1Ti 1:17 Now unto the King eternal, immortal, invisible, the only wise God, be honour and glory for ever and ever. Amen.
Paul tells Timothy some key characteristics of God. God lasts forever, does not die, and is “invisible”. The Greek word for invisible translates literally to “not looked at”. It is a negative of the word “horatos” meaning “looked at”. The contrast can be seen in Col 1:16:
Col 1:16 For by him were all things created, that are in heaven, and that are in earth, visible and invisible, whether they be thrones, or dominions, or principalities, or powers: all things were created by him, and for him:
In this verse, “that which is seen” is contrasted against “that which is not”. Almost like he is listing categories of the “seen” and “unseen”, Paul begins a list: “thrones, or dominions, or principalities, or powers “. These may reference just invisible “concepts” or the de facto rulers, angels, and kingdoms of the world. If the latter is correct, Paul’s sentence becomes clear: the things that are unseen and the things which are seen are dependent on the viewer.
Most ancient Greeks had never seen a throne, a ruler, an angel, or the workings of government. However, some did see those things. But to those who had seen rulers or angels the list then becomes a “seen” and “unseen” list. The immediate context is another instance of Paul calling God “invisible”:
Col 1:14 In whom [Jesus] we have redemption through his blood, even the forgiveness of sins:
Col 1:15 Who is the image of the invisible God, the firstborn of every creature:
It is interesting to note that Jesus is the “image” of the God “not looked at”. Paul was telling us we could look to Jesus to see God. An image is a representation, particularly a visual representation. Some theologians might want to take this figuratively, that Jesus represented the key aspects of Godhood, but then they would be insisting the Paul was not trying to contrast two ideas. They would have to insist that Paul was mixing metaphors and using puns, as opposed to building on a concept. Paul here was saying that in all characteristics, Jesus showed us who God is.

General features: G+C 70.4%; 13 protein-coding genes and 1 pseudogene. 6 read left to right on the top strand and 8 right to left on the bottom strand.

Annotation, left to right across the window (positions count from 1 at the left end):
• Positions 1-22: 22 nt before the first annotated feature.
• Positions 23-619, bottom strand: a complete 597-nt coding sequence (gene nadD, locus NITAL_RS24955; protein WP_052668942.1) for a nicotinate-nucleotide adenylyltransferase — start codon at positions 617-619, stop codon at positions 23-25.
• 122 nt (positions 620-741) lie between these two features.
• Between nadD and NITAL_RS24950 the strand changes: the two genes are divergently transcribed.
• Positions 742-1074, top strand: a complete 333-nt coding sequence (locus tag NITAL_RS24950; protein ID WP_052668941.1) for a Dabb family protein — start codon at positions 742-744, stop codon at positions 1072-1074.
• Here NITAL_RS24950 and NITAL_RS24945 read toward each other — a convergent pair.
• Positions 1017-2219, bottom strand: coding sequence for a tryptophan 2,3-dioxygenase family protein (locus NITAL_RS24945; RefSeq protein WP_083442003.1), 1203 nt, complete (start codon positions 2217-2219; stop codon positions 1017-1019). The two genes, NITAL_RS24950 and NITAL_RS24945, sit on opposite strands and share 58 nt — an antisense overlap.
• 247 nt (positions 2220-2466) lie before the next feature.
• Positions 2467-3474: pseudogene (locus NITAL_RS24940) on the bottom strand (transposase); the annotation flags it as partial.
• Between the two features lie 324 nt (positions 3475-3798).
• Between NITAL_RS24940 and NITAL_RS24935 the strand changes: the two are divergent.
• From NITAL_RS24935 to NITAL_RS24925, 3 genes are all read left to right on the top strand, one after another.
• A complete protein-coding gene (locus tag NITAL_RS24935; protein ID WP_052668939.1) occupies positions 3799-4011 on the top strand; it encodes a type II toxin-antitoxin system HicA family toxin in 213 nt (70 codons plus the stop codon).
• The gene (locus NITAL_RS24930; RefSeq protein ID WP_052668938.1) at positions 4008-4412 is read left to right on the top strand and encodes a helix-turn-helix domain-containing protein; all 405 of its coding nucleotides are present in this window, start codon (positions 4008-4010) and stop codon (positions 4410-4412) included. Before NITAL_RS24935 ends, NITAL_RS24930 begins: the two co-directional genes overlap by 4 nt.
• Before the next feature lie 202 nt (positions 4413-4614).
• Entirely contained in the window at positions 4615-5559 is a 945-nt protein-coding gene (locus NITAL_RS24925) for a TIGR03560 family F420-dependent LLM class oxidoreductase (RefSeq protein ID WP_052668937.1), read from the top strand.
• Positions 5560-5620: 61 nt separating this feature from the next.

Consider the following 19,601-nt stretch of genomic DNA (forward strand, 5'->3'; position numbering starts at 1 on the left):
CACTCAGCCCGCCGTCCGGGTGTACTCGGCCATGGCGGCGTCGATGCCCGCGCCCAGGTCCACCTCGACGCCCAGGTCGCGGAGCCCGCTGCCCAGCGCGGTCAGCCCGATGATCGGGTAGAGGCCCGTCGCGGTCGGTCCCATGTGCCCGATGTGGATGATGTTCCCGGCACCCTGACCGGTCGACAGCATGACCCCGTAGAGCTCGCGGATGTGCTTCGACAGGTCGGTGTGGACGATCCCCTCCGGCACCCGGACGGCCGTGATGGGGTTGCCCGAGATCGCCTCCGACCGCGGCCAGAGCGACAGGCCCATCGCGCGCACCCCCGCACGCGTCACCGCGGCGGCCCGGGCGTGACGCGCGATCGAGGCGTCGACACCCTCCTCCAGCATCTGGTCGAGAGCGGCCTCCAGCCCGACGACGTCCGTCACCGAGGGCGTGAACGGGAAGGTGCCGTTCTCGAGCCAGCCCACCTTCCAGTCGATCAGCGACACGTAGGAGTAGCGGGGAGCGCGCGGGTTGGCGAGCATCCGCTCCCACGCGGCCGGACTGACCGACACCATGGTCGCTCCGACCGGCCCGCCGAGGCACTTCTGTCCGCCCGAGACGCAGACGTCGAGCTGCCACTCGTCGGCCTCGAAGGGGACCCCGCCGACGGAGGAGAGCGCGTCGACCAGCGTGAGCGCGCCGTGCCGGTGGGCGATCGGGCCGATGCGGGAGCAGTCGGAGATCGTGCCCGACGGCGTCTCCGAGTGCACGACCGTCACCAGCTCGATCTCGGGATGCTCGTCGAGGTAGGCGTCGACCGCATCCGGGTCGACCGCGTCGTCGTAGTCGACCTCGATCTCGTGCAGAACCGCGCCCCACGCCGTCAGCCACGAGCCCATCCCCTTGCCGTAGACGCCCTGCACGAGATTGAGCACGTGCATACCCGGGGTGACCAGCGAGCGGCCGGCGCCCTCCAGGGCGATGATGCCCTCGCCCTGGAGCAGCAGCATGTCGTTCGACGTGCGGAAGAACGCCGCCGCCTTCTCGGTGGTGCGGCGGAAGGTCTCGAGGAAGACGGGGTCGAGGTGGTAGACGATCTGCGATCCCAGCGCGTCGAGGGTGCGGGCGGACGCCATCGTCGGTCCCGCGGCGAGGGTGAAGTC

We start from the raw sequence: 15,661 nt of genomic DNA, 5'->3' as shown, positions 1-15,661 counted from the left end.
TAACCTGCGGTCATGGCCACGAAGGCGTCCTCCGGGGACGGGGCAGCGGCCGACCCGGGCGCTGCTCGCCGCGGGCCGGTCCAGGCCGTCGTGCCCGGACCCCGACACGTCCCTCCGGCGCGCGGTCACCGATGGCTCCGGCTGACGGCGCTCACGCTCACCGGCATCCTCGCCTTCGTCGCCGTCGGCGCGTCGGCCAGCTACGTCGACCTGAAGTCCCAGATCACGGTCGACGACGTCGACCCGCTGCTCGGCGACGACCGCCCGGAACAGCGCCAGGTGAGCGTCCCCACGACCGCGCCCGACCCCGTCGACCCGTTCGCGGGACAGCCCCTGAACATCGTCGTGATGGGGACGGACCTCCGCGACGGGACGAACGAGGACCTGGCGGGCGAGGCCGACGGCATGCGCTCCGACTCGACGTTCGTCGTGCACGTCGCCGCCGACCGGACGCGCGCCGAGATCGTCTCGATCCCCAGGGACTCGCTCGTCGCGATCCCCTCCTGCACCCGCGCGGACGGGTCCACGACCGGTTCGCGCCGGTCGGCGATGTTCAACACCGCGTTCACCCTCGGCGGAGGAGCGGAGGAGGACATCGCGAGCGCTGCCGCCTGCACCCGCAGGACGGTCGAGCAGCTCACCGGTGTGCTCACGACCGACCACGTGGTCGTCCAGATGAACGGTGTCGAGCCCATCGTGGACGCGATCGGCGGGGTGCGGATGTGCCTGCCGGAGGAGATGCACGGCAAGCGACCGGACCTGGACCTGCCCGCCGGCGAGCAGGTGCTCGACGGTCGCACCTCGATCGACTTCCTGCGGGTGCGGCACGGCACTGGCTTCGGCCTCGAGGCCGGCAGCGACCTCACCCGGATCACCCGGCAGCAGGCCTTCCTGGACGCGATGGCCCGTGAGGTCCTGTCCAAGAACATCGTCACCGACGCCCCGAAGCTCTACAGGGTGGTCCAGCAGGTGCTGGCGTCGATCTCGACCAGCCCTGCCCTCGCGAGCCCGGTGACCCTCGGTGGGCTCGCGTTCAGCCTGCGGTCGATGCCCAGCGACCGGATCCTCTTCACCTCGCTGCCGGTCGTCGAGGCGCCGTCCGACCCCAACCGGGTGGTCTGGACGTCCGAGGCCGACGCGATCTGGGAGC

In Romans Paul contrasts that which is not seen with that which is seen. The mistranslation ruins the flow of what Paul is attempting to communicate:
Rom 1:20 For the invisible things of him from the creation of the world are clearly seen, being understood by the things that are made, even his eternal power and Godhead; so that they are without excuse:
Blatant translator bias is revealed in Hebrews 11. In this verse the author is saying people were able to see what was unseen. The negative word of “seen” is used for “invisible”. When translating as “invisible”, it again destroys the flow the author is trying to achieve:
Heb 11:27 By faith he forsook Egypt, not fearing the wrath of the king: for he endured, as seeing him who is invisible.
This verse would flow much better and be a more accurate translation if it ended: “as seeing him who is not seen”.
God, in Exodus, has a conversation with Moses that is incredibly telling:
Exo 33:20 And he said, Thou canst not see my face: for there shall no man see me, and live.
God tells Moses that no one can see God, not because he is invisible, but because if anyone does see him, that individual will die. Not to worry, God explains a plan B such that Moses can experience him. God will literally place Moses on a rock, cover Moses with his (God’s) hand, pass by him, uncover him, and let Moses see God’s back:
Exo 33:21 And the LORD said, Behold, there is a place by me, and thou shalt stand upon a rock:
Exo 33:22 And it shall come to pass, while my glory passeth by, that I will put thee in a clift of the rock, and will cover thee with my hand while I pass by:
Exo 33:23 And I will take away mine hand, and thou shalt see my back parts: but my face shall not be seen.
Calvinists, eat your heart out making this passage figurative.